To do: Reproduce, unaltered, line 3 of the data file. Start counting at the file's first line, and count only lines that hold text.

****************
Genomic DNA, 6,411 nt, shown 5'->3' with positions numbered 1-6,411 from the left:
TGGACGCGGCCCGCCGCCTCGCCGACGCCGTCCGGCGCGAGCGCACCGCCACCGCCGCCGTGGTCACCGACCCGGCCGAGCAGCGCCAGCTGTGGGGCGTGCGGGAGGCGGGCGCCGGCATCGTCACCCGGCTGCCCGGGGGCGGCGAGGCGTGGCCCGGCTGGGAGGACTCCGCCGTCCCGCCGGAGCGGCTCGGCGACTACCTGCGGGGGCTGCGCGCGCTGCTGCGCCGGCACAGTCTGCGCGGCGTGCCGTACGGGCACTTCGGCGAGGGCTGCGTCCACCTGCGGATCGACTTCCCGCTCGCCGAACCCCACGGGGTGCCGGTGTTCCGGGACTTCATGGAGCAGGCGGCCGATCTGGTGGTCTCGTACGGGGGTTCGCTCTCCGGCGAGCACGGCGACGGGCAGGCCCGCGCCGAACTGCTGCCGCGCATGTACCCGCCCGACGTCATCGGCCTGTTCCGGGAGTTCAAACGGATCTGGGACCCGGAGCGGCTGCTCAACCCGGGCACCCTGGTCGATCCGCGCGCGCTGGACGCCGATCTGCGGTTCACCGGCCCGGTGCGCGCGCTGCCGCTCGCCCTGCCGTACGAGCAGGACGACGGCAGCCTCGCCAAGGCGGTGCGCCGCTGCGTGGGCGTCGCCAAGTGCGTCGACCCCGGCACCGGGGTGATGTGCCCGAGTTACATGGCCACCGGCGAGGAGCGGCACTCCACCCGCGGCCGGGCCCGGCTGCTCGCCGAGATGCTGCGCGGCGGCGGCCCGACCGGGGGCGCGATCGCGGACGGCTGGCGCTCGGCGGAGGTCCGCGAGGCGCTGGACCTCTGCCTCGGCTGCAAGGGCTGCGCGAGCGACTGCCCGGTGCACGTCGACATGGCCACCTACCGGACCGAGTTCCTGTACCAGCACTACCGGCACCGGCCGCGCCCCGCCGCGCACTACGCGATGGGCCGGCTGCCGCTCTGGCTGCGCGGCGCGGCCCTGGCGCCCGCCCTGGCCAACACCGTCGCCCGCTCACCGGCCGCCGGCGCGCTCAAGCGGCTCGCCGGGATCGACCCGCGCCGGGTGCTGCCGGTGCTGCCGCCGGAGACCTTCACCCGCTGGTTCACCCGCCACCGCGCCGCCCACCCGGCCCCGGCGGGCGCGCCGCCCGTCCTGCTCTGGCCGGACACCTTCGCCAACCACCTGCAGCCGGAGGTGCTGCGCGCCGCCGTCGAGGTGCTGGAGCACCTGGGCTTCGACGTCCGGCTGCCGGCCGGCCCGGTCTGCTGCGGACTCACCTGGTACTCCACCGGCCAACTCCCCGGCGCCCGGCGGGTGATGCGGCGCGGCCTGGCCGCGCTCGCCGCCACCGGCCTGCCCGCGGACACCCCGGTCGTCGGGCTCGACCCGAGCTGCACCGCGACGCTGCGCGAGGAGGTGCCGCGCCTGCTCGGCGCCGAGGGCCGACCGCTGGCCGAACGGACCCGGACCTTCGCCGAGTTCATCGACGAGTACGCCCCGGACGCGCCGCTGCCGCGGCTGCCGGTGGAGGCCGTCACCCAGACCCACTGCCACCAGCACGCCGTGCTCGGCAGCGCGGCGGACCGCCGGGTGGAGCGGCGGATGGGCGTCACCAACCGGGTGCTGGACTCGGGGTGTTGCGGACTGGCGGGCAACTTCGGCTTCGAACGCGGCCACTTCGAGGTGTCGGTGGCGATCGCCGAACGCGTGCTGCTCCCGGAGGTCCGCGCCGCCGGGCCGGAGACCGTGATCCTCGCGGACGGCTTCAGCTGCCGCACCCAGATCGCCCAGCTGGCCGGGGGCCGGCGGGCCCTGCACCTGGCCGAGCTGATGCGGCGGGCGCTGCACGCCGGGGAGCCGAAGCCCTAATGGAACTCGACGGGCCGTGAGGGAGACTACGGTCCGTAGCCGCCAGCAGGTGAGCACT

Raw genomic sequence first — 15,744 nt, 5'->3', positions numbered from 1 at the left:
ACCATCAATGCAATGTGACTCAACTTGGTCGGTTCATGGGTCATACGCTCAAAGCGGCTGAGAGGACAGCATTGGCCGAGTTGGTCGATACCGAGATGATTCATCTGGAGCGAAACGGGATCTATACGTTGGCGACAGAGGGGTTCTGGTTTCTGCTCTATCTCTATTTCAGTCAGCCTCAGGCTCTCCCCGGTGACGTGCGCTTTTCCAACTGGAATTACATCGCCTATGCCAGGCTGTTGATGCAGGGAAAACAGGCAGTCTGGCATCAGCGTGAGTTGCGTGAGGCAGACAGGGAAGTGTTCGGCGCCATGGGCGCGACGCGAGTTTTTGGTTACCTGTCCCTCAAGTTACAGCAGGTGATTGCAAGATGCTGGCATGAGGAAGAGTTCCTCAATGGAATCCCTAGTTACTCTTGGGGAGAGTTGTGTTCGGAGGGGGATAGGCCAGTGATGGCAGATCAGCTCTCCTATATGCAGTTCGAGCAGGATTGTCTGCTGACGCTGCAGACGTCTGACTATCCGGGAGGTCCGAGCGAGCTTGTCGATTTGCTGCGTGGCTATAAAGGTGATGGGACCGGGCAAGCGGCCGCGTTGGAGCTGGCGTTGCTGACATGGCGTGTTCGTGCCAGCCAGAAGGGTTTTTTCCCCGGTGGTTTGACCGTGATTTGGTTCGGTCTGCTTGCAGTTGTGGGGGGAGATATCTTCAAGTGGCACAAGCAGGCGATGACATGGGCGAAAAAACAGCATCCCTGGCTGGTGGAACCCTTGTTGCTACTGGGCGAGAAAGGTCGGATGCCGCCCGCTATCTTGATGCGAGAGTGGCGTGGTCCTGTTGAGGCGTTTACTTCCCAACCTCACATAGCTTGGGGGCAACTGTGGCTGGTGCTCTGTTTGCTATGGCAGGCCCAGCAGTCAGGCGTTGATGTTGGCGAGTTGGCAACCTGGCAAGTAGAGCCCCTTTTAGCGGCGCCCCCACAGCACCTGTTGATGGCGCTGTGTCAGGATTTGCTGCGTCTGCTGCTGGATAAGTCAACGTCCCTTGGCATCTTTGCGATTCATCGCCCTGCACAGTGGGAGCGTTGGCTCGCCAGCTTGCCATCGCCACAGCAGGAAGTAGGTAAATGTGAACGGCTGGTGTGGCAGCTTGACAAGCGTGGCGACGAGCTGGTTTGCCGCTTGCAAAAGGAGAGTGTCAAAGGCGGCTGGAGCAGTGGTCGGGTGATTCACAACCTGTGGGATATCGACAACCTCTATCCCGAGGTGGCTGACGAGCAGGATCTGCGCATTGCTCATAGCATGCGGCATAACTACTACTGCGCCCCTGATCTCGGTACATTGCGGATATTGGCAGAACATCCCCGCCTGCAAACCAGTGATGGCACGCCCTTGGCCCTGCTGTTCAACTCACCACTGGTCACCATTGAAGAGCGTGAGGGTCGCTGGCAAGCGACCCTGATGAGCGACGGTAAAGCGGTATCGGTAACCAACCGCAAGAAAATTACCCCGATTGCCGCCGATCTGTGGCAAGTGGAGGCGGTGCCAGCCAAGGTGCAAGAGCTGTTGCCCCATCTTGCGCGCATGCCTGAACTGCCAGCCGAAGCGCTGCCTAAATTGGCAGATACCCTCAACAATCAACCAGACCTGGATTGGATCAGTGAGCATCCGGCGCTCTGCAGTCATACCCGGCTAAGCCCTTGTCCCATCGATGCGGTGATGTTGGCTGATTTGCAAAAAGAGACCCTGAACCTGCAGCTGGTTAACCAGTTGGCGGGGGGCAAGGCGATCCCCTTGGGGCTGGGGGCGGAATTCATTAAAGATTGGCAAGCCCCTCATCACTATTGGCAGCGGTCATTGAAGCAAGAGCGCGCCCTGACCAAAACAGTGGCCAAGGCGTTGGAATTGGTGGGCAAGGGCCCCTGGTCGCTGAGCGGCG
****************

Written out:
Raw genomic sequence first — 15,744 nt, 5'->3', positions numbered from 1 at the left: